"The majority is not worth buying," she advises. "Quality plain, dark chocolate should taste smooth, not greasy; bitter, not raw; intense, not oversweet; with a long finish, not a cloying aftertaste." Quality is determined by the cocoa-solid content: couverture, for filling and icing, has around 55 per cent; bitter chocolate, around 65 per cent; super amer and extra bitter, best for puddings, fine cakes (and eating), just over 70 per cent. "Cooking" chocolate may contain less than 30 per cent. Don't even think about using it; it's mostly sugar, fat and flavourings.


Serves 2

1 saddle of hare

60g/2oz butter

For the marinade:

300ml/12pint dry white wine

2 carrots, finely sliced

2 medium onions, finely sliced

1 clove garlic

1 stick celery, sliced

1 bay leaf

3 cloves

sprigs of parsley and thyme

for the sauce:

30g/1oz caster sugar

1 tablespoon wine vinegar

60g/2oz pine nuts or blanched almonds

30g/1oz each stoned raisins and currants, soaked in a little water

60g/2oz bitter chocolate, finely grated

Marinate the saddle of hare for about 12 hours. When completed, turn the hare several times and spoon the vegetables and liquids over it.

Melt the butter in a large saucepan. Remove the hare and the vegetables from the marinade, and brown slightly in the butter. When brown, set on a low heat and gradually spoon the liquor on the hare and vegetables, a little every few minutes, covering it in between. Simmer slowly, covered, for 1-112 hours.

Meanwhile, prepare the sauce. Put the sugar into a saucepan with a teaspoon of water and caramelise over heat. Add a tablespoon of wine vinegar and bring to the boil. Leave to cool.

When the hare is done, remove from the pan and keep hot. Into the sugar/ vinegar sauce, strain half of the liquid in which the hare was cooking. Add the pine nuts, raisins, currants and bitter chocolate. Stir for two minutes.

This sauce is wonderful with strong meat as the chocolate brings out the flavour without really being discernible. Plain rice or boiled potatoes are best with it and red wine, rough cider, or beer should be drunk. It calls for something more definite than water.


Makes 12 triangles

200g/7oz unsalted butter, at room temperature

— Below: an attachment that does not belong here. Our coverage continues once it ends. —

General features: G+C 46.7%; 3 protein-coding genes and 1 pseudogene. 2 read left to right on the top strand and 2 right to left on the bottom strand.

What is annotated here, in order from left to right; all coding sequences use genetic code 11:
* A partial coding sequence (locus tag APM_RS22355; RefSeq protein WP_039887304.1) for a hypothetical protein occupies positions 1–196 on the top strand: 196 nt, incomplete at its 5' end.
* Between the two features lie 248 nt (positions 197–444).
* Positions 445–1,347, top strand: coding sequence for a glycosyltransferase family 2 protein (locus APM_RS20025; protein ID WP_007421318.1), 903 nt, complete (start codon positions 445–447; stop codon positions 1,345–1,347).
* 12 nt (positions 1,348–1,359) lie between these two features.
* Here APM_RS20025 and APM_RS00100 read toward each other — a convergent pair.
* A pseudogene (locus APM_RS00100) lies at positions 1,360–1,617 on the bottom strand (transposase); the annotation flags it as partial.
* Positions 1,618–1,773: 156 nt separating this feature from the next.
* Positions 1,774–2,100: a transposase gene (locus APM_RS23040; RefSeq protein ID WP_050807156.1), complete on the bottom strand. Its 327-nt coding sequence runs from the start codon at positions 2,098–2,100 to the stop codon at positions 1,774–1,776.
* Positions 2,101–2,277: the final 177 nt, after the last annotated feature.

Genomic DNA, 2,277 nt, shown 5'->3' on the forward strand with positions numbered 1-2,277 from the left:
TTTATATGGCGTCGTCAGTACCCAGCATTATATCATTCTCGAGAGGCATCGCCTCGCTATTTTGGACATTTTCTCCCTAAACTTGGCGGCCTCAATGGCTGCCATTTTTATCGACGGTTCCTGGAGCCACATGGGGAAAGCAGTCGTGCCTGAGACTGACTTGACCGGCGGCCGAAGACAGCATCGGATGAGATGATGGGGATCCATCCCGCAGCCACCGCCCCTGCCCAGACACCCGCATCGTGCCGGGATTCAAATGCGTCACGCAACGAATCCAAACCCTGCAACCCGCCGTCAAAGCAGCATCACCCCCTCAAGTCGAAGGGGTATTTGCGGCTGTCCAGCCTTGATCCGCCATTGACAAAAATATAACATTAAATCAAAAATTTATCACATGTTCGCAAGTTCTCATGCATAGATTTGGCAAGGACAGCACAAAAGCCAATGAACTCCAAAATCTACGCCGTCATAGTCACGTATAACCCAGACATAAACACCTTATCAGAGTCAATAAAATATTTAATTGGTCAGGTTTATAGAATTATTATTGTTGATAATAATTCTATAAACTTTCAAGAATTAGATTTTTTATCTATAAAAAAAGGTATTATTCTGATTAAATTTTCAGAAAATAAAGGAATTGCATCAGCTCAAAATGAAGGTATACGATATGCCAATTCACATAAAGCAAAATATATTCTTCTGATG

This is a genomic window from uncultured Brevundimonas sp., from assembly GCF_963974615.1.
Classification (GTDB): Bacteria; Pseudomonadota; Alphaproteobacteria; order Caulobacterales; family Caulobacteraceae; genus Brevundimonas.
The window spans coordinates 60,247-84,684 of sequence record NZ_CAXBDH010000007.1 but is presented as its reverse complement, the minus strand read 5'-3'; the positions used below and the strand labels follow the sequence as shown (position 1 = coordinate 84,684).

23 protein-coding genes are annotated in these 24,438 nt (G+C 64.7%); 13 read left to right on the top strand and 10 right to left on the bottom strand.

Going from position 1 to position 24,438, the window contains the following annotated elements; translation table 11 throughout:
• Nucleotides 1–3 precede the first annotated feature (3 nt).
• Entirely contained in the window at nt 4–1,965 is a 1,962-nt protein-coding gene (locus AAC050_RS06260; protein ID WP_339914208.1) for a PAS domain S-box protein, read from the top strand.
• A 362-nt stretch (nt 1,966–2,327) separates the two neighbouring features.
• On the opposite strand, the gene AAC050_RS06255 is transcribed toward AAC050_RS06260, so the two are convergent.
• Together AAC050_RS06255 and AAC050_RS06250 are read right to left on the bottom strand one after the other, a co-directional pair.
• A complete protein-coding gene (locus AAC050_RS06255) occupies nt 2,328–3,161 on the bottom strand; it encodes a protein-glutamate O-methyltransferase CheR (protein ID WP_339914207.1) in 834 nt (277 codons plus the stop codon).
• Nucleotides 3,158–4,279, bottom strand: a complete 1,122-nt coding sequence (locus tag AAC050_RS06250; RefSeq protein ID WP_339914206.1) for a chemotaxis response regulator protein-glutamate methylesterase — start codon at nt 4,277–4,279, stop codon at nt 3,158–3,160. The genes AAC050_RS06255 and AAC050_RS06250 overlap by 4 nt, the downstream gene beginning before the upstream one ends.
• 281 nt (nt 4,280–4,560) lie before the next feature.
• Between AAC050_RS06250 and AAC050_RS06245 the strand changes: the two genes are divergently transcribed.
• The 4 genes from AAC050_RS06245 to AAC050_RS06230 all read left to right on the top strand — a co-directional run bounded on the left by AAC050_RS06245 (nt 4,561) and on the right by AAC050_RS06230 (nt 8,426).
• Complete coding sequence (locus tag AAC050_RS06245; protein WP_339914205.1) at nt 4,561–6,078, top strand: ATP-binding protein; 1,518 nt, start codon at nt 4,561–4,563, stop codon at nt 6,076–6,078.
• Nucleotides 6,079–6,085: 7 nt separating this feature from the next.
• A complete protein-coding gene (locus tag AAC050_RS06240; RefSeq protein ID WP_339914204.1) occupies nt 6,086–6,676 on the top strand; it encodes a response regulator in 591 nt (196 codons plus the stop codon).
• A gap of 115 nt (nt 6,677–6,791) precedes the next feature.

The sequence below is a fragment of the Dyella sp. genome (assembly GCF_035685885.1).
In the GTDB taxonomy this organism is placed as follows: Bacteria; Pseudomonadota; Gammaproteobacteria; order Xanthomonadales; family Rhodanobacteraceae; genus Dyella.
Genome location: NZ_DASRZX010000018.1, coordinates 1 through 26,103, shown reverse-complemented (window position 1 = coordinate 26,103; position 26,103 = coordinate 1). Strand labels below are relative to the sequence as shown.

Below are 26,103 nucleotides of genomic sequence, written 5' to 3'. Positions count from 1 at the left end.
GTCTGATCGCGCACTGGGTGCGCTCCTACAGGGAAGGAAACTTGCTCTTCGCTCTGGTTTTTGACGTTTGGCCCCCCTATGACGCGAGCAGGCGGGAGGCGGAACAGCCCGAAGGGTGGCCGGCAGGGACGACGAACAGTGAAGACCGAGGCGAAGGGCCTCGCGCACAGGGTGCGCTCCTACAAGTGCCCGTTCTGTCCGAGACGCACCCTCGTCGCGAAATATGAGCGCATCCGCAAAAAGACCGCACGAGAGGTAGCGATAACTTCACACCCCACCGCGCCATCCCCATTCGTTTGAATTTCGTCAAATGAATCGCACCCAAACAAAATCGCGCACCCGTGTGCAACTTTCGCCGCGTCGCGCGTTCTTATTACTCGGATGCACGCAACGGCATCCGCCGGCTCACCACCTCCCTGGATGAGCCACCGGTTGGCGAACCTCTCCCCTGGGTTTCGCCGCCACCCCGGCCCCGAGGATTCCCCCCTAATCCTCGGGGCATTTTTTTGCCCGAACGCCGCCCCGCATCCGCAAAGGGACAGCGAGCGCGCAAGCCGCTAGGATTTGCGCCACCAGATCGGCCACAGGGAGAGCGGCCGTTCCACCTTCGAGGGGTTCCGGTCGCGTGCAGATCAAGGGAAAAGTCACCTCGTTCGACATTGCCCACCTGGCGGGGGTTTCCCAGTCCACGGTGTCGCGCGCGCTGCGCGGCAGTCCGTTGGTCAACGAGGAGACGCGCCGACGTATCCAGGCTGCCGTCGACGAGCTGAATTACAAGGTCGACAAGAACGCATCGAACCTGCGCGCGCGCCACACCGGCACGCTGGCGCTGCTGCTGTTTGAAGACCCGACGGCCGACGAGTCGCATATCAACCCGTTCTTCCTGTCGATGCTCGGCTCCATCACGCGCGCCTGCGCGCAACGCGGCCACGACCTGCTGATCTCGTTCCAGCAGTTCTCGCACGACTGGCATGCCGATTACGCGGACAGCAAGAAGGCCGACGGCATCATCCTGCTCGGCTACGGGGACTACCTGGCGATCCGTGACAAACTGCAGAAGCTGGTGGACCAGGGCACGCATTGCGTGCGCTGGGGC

100g/312oz golden caster sugar

260g/914oz plain flour

40g/113oz cocoa powder

a good pinch of salt

extra caster sugar or icing sugar, for sprinkling

Using a wooden spoon or electric mixer, beat the butter until creamy and light. Add the sugar and beat again until fluffy. Sift the flour with the cocoa and salt. Using a wooden spoon or your hands, work them into the mixture until it comes together. Knead gently for couple of seconds, then press the dough into a round greased 23cm (9in) cake tin to make an even layer.

Cover and chill for 15 minutes. Prick the dough well and score into 12 sections with a round-bladed knife. Bake the shortbread in a preheated oven at 180C/350F/Gas Mark 4 for about 15- 20 minutes - don't let it brown or it will taste bitter. Remove from the oven and sprinkle with caster sugar, or icing sugar and cocoa, then cut into sections along the marked lines. Cool before removing from the tin. Store in an airtight tin and eat within a week. This shortbread is perfect with vanilla ice-cream.


Serves 8

600ml/20fl oz thick single cream or thin pouring double cream

1 vanilla pod, split

300g/10oz plain dark chocolate, finely chopped

4 medium egg yolks

60g/2oz icing sugar, sifted

about 3 tablespoons caster sugar, for sprinkling

In a heavy pan, heat the cream with the split vanilla pod until scalding hot but not boiling. Remove from the heat, cover, and leave to infuse for 15 minutes. Lift out the pod and scrape the seeds into the cream with the tip of a knife.

Stir the chocolate into the cream until melted and smooth. Put the egg yolks and icing sugar into a medium-sized bowl, beat with a wooden spoon until well blended, then stir in the warm chocolate cream. When thoroughly combined, pour into eight 150ml (5fl oz) ramekin dishes.